Case Report
 
Hypopigmented Scar following Transradial Catheterization: An Extremely Rare Local Site Complication
 
Santosh Kumar Sinha, Puneet Aggarwal, Mukesh Jitendra Jha, Vikas Mishra
Department of Cardiology, LPS Institute of Cardiology, Ganesh Shankar Vidyarthi Memorial Medical College, Kanpur, Uttar Pradesh, India.


Corresponding Author
:
Dr. Santosh Kumar Sinha 
Email: fionasan@rediffmail.com


Abstract

Background: Transradial route is predominant access site for cardiac catheterization procedures but there is little data about hypopigmented scar at puncture site post procedure. Case Report: A 64-year-old male presented with inferior wall ST segment elevation myocardial infarction. Primary percutaneous coronary intervention was performed of left circumflex artery followed by transradial band application at puncture site for 120 minutes. At 8-week follow-up, a hypopigmented scar was noted over puncture site which is an exceedingly rare complication at local site. Conclusion: Prolonged compression at higher pressure by TR band resulted into pressure necrosis leading into hypopigmented scar. Adopting a “patent hemostasis” protocol could have averted such complication.

Case Description

Transradial route is increasingly being adopted for both diagnostic and therapeutic purposes ever since first reported in 1989 because of its natural advantages like lower vascular complication, faster ambulation, patient preference, and lower morbidity and mortality. Although rare albeit complications like spasm, haematoma, perforation, dissection, and persistent radial artery occlusion have been reported. Another extremely rare reported complication is hypopigmented scar. 
A 64-year-old male presented with diaphoresis and retrosternal chest pain of 3 hour duration. On clinical examination, his vitals were stable. Electrocardiogram revealed ST elevation in II, III and aVF with reciprocal changes in lead I and aVL. Therefore, he was diagnosed as inferior wall ST segment elevation myocardial infarction. Smoking, dyslipidemia and diabetes were his risk factors. Echocardiogram revealed regional wall motion abnormality involving left circumflex (LCx) territory with mild systolic dysfunction. He was preloaded with 90 mg ticagrelor, 40 mg rosuvastatin, and 325 mg chewable aspirin. Primary percutaneous coronary intervention was planned through transradial route. After puncturing right radial artery using a Teflon-sheathed needle, 6F introducer sheath (Terumo Inc, Japan) was introduced. Coronary angiogram was performed using Tiger catheter (Terumo Inc, Japan) after administering cocktail containing 200 µg nitroglycerine, 2.5 mg diltiazem, and 2500 IU unfractioned heparin which revealed thrombotic lesion in dominant proximal LCx causing subtotal occlusion with Thrombosis In Myocardial Infarction (TIMI) I flow. 2500 IU unfractioned heparin was further administered. Lesion in LCx was successfully stented using 3×23 mm Endeavour Resolute Zotarolimus eluting stent (Medtronic Inc; USA) at 14 atm pressure achieving TIMI III flow. After placing transradial band (TR band, Terumo; Japan) at the puncture site and inflating it partially, radial sheath was removed. It was decompressed to allow some back bleed and further 20 ml of air was introduced using 10 ml syringe in inflatable cuff of TR band which was kept for 120 minutes to achieve proper hemostasis [Fig.1]. Once proper hemostasis was secured, TR band was replaced by light pressure bandage which was removed next day and patient was discharged in stable condition with appropriate advice. At 8-week follow-up, a hypopigmented scar was noted over puncture site [Fig.2]. Prolonged compression at higher pressure by TR band resulted into pressure necrosis leading into hypopigmented scar. Adopting a “patent haemostasis” protocol could have averted such complication [1].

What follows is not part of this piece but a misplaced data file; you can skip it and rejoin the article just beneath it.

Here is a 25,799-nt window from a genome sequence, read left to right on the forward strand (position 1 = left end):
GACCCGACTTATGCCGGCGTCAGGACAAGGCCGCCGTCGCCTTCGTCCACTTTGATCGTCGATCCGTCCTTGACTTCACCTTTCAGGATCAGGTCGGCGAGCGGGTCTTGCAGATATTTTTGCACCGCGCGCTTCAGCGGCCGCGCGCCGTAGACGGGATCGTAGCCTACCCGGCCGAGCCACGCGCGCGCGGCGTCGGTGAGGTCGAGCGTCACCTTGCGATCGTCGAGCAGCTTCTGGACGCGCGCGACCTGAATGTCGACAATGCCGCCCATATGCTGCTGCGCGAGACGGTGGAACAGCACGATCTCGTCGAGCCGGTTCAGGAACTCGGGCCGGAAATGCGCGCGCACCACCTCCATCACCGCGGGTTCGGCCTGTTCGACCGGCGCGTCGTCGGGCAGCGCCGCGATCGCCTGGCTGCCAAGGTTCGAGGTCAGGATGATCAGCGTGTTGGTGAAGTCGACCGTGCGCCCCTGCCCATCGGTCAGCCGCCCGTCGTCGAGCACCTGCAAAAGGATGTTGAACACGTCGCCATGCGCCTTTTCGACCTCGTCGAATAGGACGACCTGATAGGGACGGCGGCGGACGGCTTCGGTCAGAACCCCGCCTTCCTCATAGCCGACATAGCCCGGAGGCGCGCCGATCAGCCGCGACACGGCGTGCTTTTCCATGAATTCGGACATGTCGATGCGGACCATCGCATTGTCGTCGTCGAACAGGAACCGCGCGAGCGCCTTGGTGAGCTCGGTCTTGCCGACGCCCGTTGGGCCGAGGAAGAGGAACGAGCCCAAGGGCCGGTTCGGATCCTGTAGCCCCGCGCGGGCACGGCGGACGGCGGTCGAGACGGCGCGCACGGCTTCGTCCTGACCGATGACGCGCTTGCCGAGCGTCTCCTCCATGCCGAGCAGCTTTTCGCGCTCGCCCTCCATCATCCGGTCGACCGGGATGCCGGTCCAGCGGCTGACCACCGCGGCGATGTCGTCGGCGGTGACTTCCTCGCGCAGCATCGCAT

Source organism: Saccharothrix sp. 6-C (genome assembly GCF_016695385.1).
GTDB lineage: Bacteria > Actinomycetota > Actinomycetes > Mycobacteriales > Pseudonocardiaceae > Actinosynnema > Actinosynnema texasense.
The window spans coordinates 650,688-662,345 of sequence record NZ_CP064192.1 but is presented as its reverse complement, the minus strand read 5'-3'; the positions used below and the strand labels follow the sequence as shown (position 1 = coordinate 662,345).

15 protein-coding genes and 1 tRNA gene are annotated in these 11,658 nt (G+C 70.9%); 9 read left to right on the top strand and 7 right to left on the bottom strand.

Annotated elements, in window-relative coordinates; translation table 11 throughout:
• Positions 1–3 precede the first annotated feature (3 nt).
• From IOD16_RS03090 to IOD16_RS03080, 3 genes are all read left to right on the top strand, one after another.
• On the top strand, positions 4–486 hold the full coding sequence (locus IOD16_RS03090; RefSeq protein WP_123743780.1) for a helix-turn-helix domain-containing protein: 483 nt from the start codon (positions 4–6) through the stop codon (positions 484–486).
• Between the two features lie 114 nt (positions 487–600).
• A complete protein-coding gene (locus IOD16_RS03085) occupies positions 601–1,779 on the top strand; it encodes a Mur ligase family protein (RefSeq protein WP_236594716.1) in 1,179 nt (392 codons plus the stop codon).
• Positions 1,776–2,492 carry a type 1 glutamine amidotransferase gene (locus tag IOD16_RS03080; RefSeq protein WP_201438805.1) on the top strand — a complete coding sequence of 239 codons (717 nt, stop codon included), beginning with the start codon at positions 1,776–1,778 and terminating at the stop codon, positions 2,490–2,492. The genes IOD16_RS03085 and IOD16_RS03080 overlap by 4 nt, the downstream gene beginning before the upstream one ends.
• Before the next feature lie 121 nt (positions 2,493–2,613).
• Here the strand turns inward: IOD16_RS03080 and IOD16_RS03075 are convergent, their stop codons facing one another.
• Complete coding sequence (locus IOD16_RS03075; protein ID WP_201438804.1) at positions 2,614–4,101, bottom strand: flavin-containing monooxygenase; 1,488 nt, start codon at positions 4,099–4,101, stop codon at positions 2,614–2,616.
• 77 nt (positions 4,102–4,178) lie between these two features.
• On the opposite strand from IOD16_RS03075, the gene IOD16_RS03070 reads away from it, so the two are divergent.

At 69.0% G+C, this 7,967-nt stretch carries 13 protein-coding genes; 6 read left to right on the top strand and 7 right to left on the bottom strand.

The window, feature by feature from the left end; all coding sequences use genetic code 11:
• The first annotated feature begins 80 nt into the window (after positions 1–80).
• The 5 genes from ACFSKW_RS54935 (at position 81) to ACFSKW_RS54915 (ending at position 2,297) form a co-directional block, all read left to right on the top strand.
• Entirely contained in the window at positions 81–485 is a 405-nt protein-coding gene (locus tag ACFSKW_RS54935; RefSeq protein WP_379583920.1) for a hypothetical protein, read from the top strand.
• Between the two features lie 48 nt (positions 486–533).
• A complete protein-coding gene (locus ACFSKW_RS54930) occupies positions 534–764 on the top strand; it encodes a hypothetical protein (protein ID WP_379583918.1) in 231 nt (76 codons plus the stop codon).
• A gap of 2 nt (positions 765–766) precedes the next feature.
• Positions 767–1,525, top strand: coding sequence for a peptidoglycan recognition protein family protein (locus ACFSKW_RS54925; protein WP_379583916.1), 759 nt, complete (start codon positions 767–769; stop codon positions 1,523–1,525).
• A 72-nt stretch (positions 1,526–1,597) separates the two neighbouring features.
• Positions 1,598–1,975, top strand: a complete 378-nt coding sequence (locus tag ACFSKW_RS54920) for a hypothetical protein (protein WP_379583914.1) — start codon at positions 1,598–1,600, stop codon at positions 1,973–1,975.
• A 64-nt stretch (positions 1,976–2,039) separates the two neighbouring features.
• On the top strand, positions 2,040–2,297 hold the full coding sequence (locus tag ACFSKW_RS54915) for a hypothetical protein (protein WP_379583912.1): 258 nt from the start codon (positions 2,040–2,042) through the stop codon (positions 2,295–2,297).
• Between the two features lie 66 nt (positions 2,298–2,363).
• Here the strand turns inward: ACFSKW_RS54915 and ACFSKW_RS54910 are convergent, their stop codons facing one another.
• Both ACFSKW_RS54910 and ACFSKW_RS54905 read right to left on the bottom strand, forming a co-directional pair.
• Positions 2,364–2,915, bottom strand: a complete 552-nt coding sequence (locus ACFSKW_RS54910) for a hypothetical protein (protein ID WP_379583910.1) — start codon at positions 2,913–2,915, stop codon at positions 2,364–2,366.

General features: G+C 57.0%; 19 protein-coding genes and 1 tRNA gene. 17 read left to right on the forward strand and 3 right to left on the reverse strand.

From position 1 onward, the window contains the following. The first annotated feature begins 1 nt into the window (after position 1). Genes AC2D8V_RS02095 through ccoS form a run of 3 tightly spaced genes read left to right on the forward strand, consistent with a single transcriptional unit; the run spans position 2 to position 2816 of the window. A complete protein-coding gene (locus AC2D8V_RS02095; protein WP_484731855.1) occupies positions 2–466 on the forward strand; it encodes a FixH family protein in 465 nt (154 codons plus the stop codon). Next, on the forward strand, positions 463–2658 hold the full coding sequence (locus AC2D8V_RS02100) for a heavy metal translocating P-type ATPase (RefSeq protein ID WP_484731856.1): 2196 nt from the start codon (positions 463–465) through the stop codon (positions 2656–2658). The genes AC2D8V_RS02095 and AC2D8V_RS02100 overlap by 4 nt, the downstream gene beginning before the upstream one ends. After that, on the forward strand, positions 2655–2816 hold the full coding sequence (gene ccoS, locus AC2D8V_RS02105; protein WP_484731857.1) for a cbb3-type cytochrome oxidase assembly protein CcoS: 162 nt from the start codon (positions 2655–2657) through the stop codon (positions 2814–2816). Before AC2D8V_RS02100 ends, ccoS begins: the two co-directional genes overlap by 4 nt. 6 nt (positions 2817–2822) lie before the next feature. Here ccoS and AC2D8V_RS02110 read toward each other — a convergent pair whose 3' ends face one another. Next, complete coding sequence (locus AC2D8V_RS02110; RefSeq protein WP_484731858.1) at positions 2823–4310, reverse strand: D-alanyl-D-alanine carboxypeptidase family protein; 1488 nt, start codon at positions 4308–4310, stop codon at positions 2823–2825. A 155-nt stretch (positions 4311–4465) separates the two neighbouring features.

Hypopigmented scar, an exceedingly rare complication (4 cases among 20,000 procedures), may result from undue compression because of prolonged inflation at higher pressure by TR band. TR band should be placed little proximal to insertion site of sheath and inflated with 13-15 ml of air while radial artery should be checked at least once every 20 minutes by palpation and colour of palm to ensure its patency.

Contributors: SKS: Manuscript writing, and literature review; PA: manuscript editing, and references. MJJ, VM: critical inputs into the manuscript. SKS will act as a study guarantor. All authors approved the final version of this manuscript and are responsible for all aspects of the study.
Funding: None; Competing interests: None stated.

References
  1. Pancholy SB, Bernat I, Bertrand OF, Patel TM. Prevention of radial artery occlusion after transradial catheterization: The PROPHET-II Randomized Trial. JACC Cardiovasc Interven. 2016;9:1992-1999.